This chilling piece has to be read in full to be appreciated properly. To me, the most horrifying aspect of it is that the attempt to frame the author’s wife for having sexually harassed her students was just transparently obvious from the start, and yet that fact had no apparent effect on what became a months-long investigation:
We found out that Marta was under investigation later that day. The first accusation against her, we learned, had come in via A.S.U.’s anonymous reporting system at 5:21 a.m. on March 14, almost two weeks before we knew anything about it. It was sent by someone calling herself “Rebecca James,” who said she was a graduate student in Marta’s department.
“I have had two undergrads come to me and one fellow graduate student regarding Dr. Marta Cabrero,” “Rebecca” wrote. “Dr. Cabrero has put these students in sexually compromising situations. Inviting them to meet her in her office late at night — when the building is mostly empty — she has offered to help their careers (grad student) or grades and standing in the department (undergrad) in exchange for sexual favors.”
Reading that email, I remembered the year I arrived in Iowa. All the local newspapers were reporting on a professor who was accused of requesting sexual favors from students in exchange for higher grades. When confronted, he drove out to the same woods where I ran each morning and shot himself. I tried to imagine Marta in his place, asking to touch or kiss students in exchange for a grade. But I couldn’t do it. I know many spouses of sexual criminals say this, but I was sure: She just wasn’t the type.
What Marta obsessed over was that “Rebecca James” had referred to her as Marta Cabrero. In Spain, everyone has two last names. Hers are Tecedor and Cabrero. The first last name is the primary one, so people in her department would call her Dr. Tecedor, though most of the time, per her preference, everyone just calls her Marta.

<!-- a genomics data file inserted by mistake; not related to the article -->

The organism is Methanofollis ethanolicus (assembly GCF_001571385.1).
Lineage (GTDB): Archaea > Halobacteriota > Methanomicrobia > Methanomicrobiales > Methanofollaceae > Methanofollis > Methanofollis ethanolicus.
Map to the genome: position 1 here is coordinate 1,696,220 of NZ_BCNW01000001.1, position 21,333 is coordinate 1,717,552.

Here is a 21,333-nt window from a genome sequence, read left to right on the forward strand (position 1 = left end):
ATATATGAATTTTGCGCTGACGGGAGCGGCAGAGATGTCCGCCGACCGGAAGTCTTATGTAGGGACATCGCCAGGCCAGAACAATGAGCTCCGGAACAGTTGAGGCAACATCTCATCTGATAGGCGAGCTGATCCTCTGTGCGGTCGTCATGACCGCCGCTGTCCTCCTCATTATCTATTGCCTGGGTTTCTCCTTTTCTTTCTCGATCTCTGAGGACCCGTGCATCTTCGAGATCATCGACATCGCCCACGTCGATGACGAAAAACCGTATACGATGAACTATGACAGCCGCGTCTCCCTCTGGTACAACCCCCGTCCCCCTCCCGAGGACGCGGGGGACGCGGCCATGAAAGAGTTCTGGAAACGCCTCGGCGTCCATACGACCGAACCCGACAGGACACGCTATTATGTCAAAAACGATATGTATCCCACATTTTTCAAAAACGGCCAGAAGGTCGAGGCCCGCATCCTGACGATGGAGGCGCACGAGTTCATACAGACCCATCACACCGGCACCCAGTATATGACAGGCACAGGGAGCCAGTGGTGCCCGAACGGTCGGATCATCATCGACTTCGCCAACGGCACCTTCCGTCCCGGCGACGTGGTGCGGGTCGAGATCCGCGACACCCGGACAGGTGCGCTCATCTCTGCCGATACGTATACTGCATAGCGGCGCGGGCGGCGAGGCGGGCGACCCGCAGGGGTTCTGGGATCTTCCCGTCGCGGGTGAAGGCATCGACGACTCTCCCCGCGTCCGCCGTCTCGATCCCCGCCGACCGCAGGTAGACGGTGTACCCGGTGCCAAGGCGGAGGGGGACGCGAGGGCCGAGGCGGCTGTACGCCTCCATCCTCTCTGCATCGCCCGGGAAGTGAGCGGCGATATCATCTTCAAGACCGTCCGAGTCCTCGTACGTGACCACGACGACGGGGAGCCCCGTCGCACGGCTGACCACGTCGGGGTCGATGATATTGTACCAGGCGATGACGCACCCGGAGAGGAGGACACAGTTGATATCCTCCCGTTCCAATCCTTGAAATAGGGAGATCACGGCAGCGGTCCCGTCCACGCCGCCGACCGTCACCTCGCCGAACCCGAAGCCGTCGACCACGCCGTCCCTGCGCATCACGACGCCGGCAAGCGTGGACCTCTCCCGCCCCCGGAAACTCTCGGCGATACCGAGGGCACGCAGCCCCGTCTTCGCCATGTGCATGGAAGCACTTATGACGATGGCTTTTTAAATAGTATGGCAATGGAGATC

Marta tried to explain the discrepancy to Melanie, the university investigator assigned to her case, during her first interview on March 28, but Melanie seemed unimpressed. “I do think it’s relevant to point that out,” she said, before pivoting back to a long list of questions she had: Did Marta meet with students at night? Did Marta offer alcohol to students? Did Marta ask for sexual favors from her students? Did Marta know anyone named Rebecca James? No, Marta said, no and no and no.
It’s hard to convey this to someone who isn’t familiar with naming practices in Hispanic cultures, but referring to someone by using her matronymic as her sole “last name” means you don’t actually know that person’s name (except in the unusual circumstance in which the person informally uses the matronymic but not the patronymic). It would be like referring to “the great tennis player Rafael Parera,” or the “great Argentine writer Jorge Luis Acevedo.” That’s not the person’s name. A person’s formal legal name always includes both the patronymic and the matronymic (Alexandria Ocasio-Cortez, for example, hyphenates her family names to ameliorate confusion on the point that people in Hispanic cultures always have two family names). The informal name, if the person uses one — many people always use both family names even in informal situations — is almost always, as in this instance, the patronymic alone.
In other words, the poison pen-email in this case was so inept that the writer obviously didn’t even know the most basic fact about the person he was libeling. He just looked her up on the Internet, and applied American naming practices to a person who has never used those practices, thus revealing that he actually knew nothing about her. But this did nothing to slow down the investigation, which ground on relentlessly.
I also find it disturbing that the legal settlement in this case precludes the author from outing the villain, who remains free to continue to do this kind of thing in the future to other professional rivals.
This reminds me that a few years ago I published a post about similar shenanigans in the legal academic world, but left out the actual names of the guilty parties. I’m reconsidering that decision now.
ETA: “J’s” anonymity didn’t last long once the Internet got going. Prof. Viren prefers to serve a cold entree it seems.